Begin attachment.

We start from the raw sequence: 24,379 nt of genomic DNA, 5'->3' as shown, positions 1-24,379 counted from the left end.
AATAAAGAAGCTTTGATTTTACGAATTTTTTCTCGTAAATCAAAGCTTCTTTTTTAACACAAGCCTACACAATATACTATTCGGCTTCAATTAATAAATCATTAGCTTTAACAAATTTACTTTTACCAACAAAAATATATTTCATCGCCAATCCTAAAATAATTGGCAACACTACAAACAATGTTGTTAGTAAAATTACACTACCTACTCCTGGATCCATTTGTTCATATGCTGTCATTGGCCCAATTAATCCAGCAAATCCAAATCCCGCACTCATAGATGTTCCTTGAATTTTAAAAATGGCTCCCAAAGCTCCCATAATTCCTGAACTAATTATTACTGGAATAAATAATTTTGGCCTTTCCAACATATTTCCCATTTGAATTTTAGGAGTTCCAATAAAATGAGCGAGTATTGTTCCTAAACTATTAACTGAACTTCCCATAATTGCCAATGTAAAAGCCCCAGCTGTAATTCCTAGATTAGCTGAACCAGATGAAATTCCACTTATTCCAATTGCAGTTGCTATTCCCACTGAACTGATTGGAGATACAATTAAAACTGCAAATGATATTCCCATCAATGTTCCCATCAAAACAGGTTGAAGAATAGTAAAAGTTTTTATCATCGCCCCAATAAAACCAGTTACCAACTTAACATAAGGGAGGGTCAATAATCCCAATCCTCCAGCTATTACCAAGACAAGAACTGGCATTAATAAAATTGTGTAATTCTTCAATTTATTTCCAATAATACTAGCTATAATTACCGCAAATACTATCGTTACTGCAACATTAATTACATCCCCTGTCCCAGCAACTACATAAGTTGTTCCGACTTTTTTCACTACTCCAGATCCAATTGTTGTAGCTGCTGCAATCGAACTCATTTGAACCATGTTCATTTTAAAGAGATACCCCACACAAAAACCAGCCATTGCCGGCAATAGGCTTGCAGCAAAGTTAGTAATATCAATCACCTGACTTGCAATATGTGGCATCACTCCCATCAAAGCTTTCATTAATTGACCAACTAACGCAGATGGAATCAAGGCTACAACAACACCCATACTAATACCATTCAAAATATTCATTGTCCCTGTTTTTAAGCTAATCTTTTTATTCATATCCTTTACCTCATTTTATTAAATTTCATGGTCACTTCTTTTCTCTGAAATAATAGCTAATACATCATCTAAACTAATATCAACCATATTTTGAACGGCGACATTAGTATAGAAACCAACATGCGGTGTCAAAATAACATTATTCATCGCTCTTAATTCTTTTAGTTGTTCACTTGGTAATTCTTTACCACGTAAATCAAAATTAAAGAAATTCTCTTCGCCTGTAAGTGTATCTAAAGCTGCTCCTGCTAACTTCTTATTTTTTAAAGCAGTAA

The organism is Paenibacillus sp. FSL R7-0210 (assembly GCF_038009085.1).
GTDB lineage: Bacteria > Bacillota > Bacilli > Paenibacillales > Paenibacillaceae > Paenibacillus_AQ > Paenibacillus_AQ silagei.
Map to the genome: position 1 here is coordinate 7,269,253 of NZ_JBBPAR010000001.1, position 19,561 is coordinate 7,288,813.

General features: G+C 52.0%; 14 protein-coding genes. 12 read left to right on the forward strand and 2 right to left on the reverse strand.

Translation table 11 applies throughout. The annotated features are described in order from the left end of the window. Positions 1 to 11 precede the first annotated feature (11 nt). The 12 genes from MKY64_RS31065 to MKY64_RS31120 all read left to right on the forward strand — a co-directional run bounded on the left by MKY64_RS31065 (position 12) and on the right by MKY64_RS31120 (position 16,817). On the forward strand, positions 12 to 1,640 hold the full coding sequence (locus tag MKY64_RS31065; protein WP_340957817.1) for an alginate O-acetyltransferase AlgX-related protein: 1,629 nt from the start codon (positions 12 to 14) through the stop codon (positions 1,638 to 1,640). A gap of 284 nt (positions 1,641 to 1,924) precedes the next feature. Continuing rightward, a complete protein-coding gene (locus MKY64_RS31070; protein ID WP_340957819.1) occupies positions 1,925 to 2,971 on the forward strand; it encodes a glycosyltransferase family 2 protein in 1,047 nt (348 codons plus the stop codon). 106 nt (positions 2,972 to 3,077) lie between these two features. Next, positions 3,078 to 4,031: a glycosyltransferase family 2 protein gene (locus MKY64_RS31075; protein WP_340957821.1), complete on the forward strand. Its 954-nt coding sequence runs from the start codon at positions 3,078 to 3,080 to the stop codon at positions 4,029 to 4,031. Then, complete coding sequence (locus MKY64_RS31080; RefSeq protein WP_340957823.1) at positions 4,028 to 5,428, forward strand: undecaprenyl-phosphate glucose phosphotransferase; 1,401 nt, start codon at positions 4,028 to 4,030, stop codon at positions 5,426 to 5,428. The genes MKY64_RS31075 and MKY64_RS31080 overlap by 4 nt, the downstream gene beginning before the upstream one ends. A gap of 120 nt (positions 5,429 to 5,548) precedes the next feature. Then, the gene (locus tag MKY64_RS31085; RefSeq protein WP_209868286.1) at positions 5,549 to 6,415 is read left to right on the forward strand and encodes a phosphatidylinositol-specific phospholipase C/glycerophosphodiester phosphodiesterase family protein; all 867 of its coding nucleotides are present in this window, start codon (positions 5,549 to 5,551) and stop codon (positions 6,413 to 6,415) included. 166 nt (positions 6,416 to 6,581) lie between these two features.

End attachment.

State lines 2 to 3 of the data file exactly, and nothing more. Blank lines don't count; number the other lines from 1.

AATAAAGAAGCTTTGATTTTACGAATTTTTTCTCGTAAATCAAAGCTTCTTTTTTAACACAAGCCTACACAATATACTATTCGGCTTCAATTAATAAATCATTAGCTTTAACAAATTTACTTTTACCAACAAAAATATATTTCATCGCCAATCCTAAAATAATTGGCAACACTACAAACAATGTTGTTAGTAAAATTACACTACCTACTCCTGGATCCATTTGTTCATATGCTGTCATTGGCCCAATTAATCCAGCAAATCCAAATCCCGCACTCATAGATGTTCCTTGAATTTTAAAAATGGCTCCCAAAGCTCCCATAATTCCTGAACTAATTATTACTGGAATAAATAATTTTGGCCTTTCCAACATATTTCCCATTTGAATTTTAGGAGTTCCAATAAAATGAGCGAGTATTGTTCCTAAACTATTAACTGAACTTCCCATAATTGCCAATGTAAAAGCCCCAGCTGTAATTCCTAGATTAGCTGAACCAGATGAAATTCCACTTATTCCAATTGCAGTTGCTATTCCCACTGAACTGATTGGAGATACAATTAAAACTGCAAATGATATTCCCATCAATGTTCCCATCAAAACAGGTTGAAGAATAGTAAAAGTTTTTATCATCGCCCCAATAAAACCAGTTACCAACTTAACATAAGGGAGGGTCAATAATCCCAATCCTCCAGCTATTACCAAGACAAGAACTGGCATTAATAAAATTGTGTAATTCTTCAATTTATTTCCAATAATACTAGCTATAATTACCGCAAATACTATCGTTACTGCAACATTAATTACATCCCCTGTCCCAGCAACTACATAAGTTGTTCCGACTTTTTTCACTACTCCAGATCCAATTGTTGTAGCTGCTGCAATCGAACTCATTTGAACCATGTTCATTTTAAAGAGATACCCCACACAAAAACCAGCCATTGCCGGCAATAGGCTTGCAGCAAAGTTAGTAATATCAATCACCTGACTTGCAATATGTGGCATCACTCCCATCAAAGCTTTCATTAATTGACCAACTAACGCAGATGGAATCAAGGCTACAACAACACCCATACTAATACCATTCAAAATATTCATTGTCCCTGTTTTTAAGCTAATCTTTTTATTCATATCCTTTACCTCATTTTATTAAATTTCATGGTCACTTCTTTTCTCTGAAATAATAGCTAATACATCATCTAAACTAATATCAACCATATTTTGAACGGCGACATTAGTATAGAAACCAACATGCGGTGTCAAAATAACATTATTCATCGCTCTTAATTCTTTTAGTTGTTCACTTGGTAATTCTTTACCACGTAAATCAAAATTAAAGAAATTCTCTTCGCCTGTAAGTGTATCTAAAGCTGCTCCTGCTAACTTCTTATTTTTTAAAGCAGTAA

The organism is Paenibacillus sp. FSL R7-0210 (assembly GCF_038009085.1).